by Stephen Tall on June 19, 2009
2 Big Stories
The MPs’ expenses stories rumble on…
censoredredacted publication of expenses claims by Parliament has been widely criticised, not least by our own Vince Cable:
The publication of the expenses in this format has only made people even more frustrated. If people had had to rely on this information to find out about their MPs they would have been faced with swathes of black ink rather than information about the flipping of homes and the avoidance of capital gains tax.
“It took a huge amount of effort from campaigners, my Liberal Democrat colleagues and other independent-minded MPs to get even this much information released. It’s a shame that it is still far less transparent than it could have been.”
If you want to investigate your MP’s expenses, the Guardian has unleashed an online tool to turn everyone into a citizen journalist – click here to read all about it.
Meanwhile Hazel Blears – the Labour MP who flipped her second homes and made at least £80,000 on the sale of two taxpayer-subsidised properties without paying capital gains tax – has been granted a reprieve by her local party, though over one-quarter of them voted for her deselection.
Brown backs down on Iraq inquiry
Gordon Brown was forced on Thursday into an embarrassing reversal of his decision to hold the inquiry into the Iraq war in secret, conceding that some, if not all, of the hearings could now be held in open session.
As senior figures in the Labour party, the military and the Whitehall establishment lined up to criticise the prime minister’s decision to hold the inquiry in secret, Downing Street conceded that it would now be up to the inquiry chairman to decide on its format.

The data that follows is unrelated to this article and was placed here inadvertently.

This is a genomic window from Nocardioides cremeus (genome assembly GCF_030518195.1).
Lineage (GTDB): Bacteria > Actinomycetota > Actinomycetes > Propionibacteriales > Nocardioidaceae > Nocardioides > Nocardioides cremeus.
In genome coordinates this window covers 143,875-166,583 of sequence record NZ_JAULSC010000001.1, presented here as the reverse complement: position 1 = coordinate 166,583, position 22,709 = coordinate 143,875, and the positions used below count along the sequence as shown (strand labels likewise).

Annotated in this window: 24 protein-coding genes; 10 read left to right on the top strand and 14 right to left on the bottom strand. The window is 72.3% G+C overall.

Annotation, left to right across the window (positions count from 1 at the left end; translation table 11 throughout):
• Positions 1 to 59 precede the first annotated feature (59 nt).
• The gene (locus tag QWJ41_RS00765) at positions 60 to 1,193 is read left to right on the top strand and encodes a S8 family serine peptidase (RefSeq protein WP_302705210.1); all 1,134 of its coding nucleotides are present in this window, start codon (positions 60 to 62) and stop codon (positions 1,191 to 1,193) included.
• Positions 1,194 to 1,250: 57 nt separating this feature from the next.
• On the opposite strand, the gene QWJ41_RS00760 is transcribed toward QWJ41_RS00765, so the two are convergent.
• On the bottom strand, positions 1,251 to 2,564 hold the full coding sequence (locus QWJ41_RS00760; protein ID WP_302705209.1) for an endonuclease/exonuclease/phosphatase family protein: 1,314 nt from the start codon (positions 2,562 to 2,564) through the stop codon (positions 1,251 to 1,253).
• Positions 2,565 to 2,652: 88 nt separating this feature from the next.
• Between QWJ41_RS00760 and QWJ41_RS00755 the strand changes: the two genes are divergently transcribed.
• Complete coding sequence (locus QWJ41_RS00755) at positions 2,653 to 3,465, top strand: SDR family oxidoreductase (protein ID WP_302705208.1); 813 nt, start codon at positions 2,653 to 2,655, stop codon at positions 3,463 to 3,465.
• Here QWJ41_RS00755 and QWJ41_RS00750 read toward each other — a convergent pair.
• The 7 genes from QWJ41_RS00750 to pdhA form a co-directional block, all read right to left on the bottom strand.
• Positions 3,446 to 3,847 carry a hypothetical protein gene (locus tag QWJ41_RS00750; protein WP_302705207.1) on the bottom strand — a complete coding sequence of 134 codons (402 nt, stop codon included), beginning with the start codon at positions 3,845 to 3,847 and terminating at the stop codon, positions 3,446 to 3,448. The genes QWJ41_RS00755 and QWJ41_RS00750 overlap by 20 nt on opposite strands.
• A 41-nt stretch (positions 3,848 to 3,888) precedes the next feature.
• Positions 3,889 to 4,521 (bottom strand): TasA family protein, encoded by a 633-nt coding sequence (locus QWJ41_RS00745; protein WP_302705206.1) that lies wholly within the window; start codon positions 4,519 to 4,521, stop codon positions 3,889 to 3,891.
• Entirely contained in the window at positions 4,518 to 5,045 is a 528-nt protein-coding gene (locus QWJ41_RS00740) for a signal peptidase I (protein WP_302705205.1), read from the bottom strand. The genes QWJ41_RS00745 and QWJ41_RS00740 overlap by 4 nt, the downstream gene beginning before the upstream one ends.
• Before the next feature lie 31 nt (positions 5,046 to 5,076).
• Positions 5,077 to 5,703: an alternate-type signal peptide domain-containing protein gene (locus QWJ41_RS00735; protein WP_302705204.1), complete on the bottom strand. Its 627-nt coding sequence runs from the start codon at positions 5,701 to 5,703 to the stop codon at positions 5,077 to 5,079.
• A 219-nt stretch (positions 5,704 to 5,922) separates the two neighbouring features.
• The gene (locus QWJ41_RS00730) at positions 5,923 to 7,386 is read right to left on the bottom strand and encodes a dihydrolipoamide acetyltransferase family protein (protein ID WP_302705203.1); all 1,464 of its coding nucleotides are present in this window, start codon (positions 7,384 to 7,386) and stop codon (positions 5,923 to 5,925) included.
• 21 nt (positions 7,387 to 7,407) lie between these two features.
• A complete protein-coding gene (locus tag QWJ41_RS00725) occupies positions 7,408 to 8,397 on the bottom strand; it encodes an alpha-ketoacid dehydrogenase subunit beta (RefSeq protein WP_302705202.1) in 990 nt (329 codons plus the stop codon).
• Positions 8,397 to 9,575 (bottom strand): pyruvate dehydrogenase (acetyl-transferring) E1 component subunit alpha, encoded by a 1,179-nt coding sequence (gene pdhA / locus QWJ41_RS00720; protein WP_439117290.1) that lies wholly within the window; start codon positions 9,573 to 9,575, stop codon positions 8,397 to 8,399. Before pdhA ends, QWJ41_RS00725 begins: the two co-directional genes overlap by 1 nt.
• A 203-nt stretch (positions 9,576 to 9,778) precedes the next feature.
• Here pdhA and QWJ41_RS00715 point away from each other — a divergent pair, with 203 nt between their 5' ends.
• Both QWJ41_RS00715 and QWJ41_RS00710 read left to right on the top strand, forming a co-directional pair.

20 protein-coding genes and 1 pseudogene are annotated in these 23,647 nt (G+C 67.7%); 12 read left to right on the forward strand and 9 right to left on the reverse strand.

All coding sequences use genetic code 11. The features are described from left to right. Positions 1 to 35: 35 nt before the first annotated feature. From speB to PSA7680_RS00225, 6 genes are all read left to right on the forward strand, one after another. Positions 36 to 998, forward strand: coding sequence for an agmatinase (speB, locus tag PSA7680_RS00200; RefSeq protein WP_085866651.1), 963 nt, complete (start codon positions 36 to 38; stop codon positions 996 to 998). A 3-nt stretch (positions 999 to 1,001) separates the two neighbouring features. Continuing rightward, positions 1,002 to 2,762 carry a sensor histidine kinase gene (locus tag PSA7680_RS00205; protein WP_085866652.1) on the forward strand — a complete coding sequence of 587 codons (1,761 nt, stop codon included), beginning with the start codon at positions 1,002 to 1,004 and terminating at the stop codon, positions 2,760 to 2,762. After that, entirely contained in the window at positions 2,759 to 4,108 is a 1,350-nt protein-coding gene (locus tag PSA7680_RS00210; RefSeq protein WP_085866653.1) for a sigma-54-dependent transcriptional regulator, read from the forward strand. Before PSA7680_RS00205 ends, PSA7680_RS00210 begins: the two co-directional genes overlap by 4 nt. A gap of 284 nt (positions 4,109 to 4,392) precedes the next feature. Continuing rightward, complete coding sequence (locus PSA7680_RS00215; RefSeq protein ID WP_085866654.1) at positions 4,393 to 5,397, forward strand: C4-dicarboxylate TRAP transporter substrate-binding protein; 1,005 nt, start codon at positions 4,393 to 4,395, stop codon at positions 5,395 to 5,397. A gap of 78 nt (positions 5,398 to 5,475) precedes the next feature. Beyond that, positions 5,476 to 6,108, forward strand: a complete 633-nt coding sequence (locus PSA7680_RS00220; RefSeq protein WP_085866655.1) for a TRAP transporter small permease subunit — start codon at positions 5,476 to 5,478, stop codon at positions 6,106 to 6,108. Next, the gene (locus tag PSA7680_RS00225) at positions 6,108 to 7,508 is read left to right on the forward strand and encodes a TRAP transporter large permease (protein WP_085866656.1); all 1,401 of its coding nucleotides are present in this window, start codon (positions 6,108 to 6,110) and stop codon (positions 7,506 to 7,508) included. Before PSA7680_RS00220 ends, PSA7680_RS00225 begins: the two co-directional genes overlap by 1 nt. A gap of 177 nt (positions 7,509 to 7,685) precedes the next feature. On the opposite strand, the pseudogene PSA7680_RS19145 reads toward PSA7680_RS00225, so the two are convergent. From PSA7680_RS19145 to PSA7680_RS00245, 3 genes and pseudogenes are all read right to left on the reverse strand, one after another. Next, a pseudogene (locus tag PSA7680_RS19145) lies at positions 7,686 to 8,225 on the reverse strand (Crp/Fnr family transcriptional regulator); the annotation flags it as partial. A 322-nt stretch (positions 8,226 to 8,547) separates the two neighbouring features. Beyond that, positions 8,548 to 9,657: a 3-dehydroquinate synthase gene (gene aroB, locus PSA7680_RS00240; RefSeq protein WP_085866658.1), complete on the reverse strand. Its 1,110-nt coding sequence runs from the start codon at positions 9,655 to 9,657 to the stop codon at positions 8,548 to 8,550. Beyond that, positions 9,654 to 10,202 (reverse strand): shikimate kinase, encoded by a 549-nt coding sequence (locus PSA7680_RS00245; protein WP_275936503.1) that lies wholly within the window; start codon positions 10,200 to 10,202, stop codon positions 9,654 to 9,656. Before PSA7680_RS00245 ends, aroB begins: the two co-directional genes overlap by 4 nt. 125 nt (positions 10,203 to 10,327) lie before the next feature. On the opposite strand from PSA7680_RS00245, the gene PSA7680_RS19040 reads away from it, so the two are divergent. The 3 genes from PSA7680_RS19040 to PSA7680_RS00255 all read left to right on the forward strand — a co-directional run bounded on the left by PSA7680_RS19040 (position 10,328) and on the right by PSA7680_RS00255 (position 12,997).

Nick Clegg voiced his firm view that the inquiry must be open and public:
“If Gordon Brown was ever serious about a new kind of open politics, he has failed at the first test. Handing the decision on the conduct of the Iraq inquiry to Lord Chilcot is just another example of the Prime Minister passing the buck.
“This inquiry must be held fully in public, except where the revelation of particular pieces of evidence can be proven – through independent scrutiny – to pose a threat to national security. Political and personal embarrassment is not a good enough reason to close the door on public scrutiny.
“This inquiry must allow the people of Britain to come to terms with how an illegal war was waged in our name. It must allow veterans, and the families and friends of those who gave their lives, to come to understand how this disaster happened.”
2 must-read blog posts:
Oh no, Lord Carlile’s talking about terrorism again (David Matthewman)
Like, I suspect, most Liberals, my heart sinks whenever I hear Lord Carlile on the subject of the Government’s response to terrorism. On many other things – marriage rights for all couples, for example – he’s superb, but on 42-day detention he’s the most illiberal Liberal around.
Goodbye to ID cards – the battle is won (‘Costigan Quist’)
The Register is reporting that the Home Office yesterday delayed awarding the contract for making ID cards until after the next General Election. … This contract will now not be awarded until Autumn 2010, which means it won’t happen at all unless Labour hold onto power at the General Election.